Long product keys are not the most friendly form of licensing. I work with business software and prefer using license files as opposed to a simple key. I also believe that these license files should be in plain text with a hash signature. The benefit to this is that you can store lots of information about the customer inside the file. The hash protects the file from tampering and the file can be read by a user.

For example, consider the following license file format:

<?xml version="1.0" encoding="UTF-8"?>
<license>
   <product>Product XYZ</product>
   <version>1.0</version>
   <customer-name>Jane Smith</customer-name>
   <key>647608973E40E3D2A31A886DC1AE3092</key>
</license>

A simple utility can be created to create this license XML file and generate the “key”. The key can be simply the content of the license file with a little salt thrown in. The salt can be secret predetermined random string that is added to the content before hashing. Unless the secret value of the salt is known, the hash can not be recreated with new values for the content. This protects the license from tampering.

To use this license file, the key can be checked to verify that the license has not been tampered with. After that the XML can be read with a standard XML parsing library to extract the license data. The software can store whatever information required here with no restrictions on length or type of content.

Piracy Protection

Licenses do not guarantee that the software will not be pirated. They provide a deterrent so that it is not as easy to pirate the software. So what should a software developer do to protect your software from piracy?

The simplest and probably best solution is to provide a service that accompanies your software. In part 1, Valve Software only allows users access to their online multi-player if they have an authorized account. If you are in a situation where you can provide services along with your software, it may provide an incentive for an otherwise pirate to purchase your software.

When it comes right down to it, if your users want to pirate your software, they will find a way. You can take whatever measures you want to make that harder for them, but they will inevitably find a way around them. Look at things like DVD encryption. Broken. HD-DVD and Blue-ray were said to be impossible to break within the lifespan of the media. Also broken. Providing security mechanisms is a good deterrent to casual pirates but even the best security can be eventually countered. The key is to not make the security too strict that it creates a hassle for paying customers.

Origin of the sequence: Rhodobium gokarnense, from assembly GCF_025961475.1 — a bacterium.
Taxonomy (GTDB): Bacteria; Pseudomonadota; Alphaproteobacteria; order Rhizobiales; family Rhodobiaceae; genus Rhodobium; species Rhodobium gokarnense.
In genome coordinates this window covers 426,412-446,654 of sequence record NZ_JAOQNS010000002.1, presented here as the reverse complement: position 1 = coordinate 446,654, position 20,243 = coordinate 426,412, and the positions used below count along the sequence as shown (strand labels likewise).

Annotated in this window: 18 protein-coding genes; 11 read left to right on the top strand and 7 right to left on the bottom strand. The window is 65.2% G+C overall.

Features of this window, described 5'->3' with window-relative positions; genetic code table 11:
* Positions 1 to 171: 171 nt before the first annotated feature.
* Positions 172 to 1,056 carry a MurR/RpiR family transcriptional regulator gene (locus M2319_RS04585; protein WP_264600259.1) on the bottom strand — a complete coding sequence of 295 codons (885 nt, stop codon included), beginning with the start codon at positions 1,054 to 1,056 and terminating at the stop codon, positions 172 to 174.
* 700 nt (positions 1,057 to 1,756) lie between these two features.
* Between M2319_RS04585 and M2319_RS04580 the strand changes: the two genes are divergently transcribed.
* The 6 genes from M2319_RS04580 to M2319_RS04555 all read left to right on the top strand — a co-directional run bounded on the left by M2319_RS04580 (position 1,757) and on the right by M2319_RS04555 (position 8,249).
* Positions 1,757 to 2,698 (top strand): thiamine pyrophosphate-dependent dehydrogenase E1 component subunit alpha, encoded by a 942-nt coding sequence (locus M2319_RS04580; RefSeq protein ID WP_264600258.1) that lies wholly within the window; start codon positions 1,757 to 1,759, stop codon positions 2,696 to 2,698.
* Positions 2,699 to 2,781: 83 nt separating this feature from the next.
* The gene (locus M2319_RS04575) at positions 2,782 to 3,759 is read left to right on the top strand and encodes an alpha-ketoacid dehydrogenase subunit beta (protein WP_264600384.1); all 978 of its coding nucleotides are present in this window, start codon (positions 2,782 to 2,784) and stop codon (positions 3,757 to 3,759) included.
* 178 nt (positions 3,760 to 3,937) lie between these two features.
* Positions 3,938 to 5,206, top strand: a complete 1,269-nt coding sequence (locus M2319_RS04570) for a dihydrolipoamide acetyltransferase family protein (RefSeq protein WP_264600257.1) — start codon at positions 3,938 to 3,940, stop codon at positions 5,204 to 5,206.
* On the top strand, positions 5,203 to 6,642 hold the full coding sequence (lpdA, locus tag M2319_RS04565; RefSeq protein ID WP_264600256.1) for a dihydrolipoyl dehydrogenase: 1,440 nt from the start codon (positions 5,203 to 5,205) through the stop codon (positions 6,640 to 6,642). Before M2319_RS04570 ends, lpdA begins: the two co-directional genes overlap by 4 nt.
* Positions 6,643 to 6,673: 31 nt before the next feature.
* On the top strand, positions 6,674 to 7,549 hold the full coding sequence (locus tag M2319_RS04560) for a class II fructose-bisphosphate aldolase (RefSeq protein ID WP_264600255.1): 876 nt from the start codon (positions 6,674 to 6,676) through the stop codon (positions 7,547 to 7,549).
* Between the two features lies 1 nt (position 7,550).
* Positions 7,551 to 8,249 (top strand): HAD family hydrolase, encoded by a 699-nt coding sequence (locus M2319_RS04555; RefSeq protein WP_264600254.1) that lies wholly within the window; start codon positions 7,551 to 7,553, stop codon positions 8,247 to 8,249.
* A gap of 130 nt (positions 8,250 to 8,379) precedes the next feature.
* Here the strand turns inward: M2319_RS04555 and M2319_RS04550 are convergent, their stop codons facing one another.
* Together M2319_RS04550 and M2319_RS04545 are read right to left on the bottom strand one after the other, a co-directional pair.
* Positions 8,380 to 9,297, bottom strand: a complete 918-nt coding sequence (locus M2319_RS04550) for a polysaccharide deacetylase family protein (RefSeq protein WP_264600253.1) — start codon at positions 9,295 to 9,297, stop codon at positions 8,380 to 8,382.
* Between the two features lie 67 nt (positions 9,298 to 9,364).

Developer Testing

Testing is a hard problem because there is no way to guarantee that a certain product or piece of code is 100% bug free. Many organizations have testing or “quality assurance” departments who are responsible for doing the majority of product testing before software goes to the customer. Even with a dedicated testing department, developers still have a role to play in testing their code. This article describes the developer testing philosophies used on the project I work on. The project is a server application that mainly manipulates and creates documents.

After the developer testing is complete, the build should be in a good state to enter testing by the quality assurance group. The beauty of this is that it all can happen automatically overnight.

Nightly Builds
A full build of the project is automatically run each night after the developers go home. This is not a testing method by itself but it provides a process for further testing. Developers know that they cannot check in code into version control that will not build that evening. After a new feature has been committed, all members of the team can have access to this the next morning and ensure it works properly. If required, this build can be given to others outside the development team. This is a fully working version of the product that may even go to the customer.

A report of the build is emailed to the team indicating if the build passed or failed. Each build has a unique build number that is the same as the Subversion revision number. This way the build number is unique and the developers can get that exact build code from the source code repository if needed.

Nightly Unit Testing
After the nightly build is done all of the unit tests are run for the whole project. We try to restrict the unit tests to test true “units”. That is to say, test a single class or a very small number of classes. All of the unit tests are either Java JUnit tests or Groovy unit tests. A report of the unit tests is generated using the junitreport ant task. This indicates which tests passed and failed with information on any errors.

Nightly Integration Testing
After the unit tests are complete a set of integration tests are run. These integration tests test the entire product. The integration test suite installs the product, runs the product and then performs a series of tests to ensure that the basic end-to-end functionality of the product works. On this product a bunch of test input files are processed through this running server. The outputs of these are validated to ensure everything works properly. A lightweight test harness was created in Java and Groovy to do run the integration tests and perform this validation. This framework was created from scratch rather than basing it on JUnit as these tests are specific to the application domain. A report for these tests is generated.

Performance Testing
Performance is an important part of this application. The same test harness that runs the integration tests can be used to run the performance tests. Instead of validating if the software works, the speed in which the software performs its tasks is measured. This can be compared to previous versions of the software. This is not run with every nightly build because it takes more than 24 hours to run. It is instead run on occasion over the weekend.